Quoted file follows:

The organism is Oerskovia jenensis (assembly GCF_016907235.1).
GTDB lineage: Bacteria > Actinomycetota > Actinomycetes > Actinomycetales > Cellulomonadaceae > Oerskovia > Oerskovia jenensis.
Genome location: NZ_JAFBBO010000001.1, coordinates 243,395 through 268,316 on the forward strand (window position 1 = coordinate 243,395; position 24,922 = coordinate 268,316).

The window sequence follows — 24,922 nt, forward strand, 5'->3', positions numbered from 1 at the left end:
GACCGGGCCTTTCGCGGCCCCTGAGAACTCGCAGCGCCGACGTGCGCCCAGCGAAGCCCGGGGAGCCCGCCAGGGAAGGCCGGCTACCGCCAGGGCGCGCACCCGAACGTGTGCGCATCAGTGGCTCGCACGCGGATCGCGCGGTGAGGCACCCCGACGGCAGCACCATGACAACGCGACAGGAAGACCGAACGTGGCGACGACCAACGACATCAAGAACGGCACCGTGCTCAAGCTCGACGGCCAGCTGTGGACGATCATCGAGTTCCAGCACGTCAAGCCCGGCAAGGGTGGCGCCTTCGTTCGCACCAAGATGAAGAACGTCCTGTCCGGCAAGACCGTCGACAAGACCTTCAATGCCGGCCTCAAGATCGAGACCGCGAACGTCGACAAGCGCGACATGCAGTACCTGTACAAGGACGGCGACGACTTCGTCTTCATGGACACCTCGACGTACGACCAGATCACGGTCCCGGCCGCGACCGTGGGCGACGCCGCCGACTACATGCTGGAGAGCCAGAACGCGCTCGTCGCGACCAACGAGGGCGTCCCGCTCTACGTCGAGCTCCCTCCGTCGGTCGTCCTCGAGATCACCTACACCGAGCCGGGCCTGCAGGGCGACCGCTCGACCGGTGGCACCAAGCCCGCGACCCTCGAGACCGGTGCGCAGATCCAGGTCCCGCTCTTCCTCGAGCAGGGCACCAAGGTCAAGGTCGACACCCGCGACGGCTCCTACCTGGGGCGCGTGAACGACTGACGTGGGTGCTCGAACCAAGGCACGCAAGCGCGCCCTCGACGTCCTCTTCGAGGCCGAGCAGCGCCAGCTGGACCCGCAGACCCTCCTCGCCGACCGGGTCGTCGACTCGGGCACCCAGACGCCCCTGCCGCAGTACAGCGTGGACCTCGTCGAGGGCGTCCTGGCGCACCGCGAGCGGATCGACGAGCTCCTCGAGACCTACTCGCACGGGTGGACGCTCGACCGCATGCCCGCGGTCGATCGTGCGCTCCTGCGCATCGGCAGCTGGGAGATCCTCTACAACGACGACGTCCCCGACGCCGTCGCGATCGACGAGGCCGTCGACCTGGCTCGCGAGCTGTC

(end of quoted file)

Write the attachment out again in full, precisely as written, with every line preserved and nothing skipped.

The organism is Oerskovia jenensis (assembly GCF_016907235.1).
GTDB lineage: Bacteria > Actinomycetota > Actinomycetes > Actinomycetales > Cellulomonadaceae > Oerskovia > Oerskovia jenensis.
Genome location: NZ_JAFBBO010000001.1, coordinates 243,395 through 268,316 on the forward strand (window position 1 = coordinate 243,395; position 24,922 = coordinate 268,316).

The window sequence follows — 24,922 nt, forward strand, 5'->3', positions numbered from 1 at the left end:
GACCGGGCCTTTCGCGGCCCCTGAGAACTCGCAGCGCCGACGTGCGCCCAGCGAAGCCCGGGGAGCCCGCCAGGGAAGGCCGGCTACCGCCAGGGCGCGCACCCGAACGTGTGCGCATCAGTGGCTCGCACGCGGATCGCGCGGTGAGGCACCCCGACGGCAGCACCATGACAACGCGACAGGAAGACCGAACGTGGCGACGACCAACGACATCAAGAACGGCACCGTGCTCAAGCTCGACGGCCAGCTGTGGACGATCATCGAGTTCCAGCACGTCAAGCCCGGCAAGGGTGGCGCCTTCGTTCGCACCAAGATGAAGAACGTCCTGTCCGGCAAGACCGTCGACAAGACCTTCAATGCCGGCCTCAAGATCGAGACCGCGAACGTCGACAAGCGCGACATGCAGTACCTGTACAAGGACGGCGACGACTTCGTCTTCATGGACACCTCGACGTACGACCAGATCACGGTCCCGGCCGCGACCGTGGGCGACGCCGCCGACTACATGCTGGAGAGCCAGAACGCGCTCGTCGCGACCAACGAGGGCGTCCCGCTCTACGTCGAGCTCCCTCCGTCGGTCGTCCTCGAGATCACCTACACCGAGCCGGGCCTGCAGGGCGACCGCTCGACCGGTGGCACCAAGCCCGCGACCCTCGAGACCGGTGCGCAGATCCAGGTCCCGCTCTTCCTCGAGCAGGGCACCAAGGTCAAGGTCGACACCCGCGACGGCTCCTACCTGGGGCGCGTGAACGACTGACGTGGGTGCTCGAACCAAGGCACGCAAGCGCGCCCTCGACGTCCTCTTCGAGGCCGAGCAGCGCCAGCTGGACCCGCAGACCCTCCTCGCCGACCGGGTCGTCGACTCGGGCACCCAGACGCCCCTGCCGCAGTACAGCGTGGACCTCGTCGAGGGCGTCCTGGCGCACCGCGAGCGGATCGACGAGCTCCTCGAGACCTACTCGCACGGGTGGACGCTCGACCGCATGCCCGCGGTCGATCGTGCGCTCCTGCGCATCGGCAGCTGGGAGATCCTCTACAACGACGACGTCCCCGACGCCGTCGCGATCGACGAGGCCGTCGACCTGGCTCGCGAGCTGTC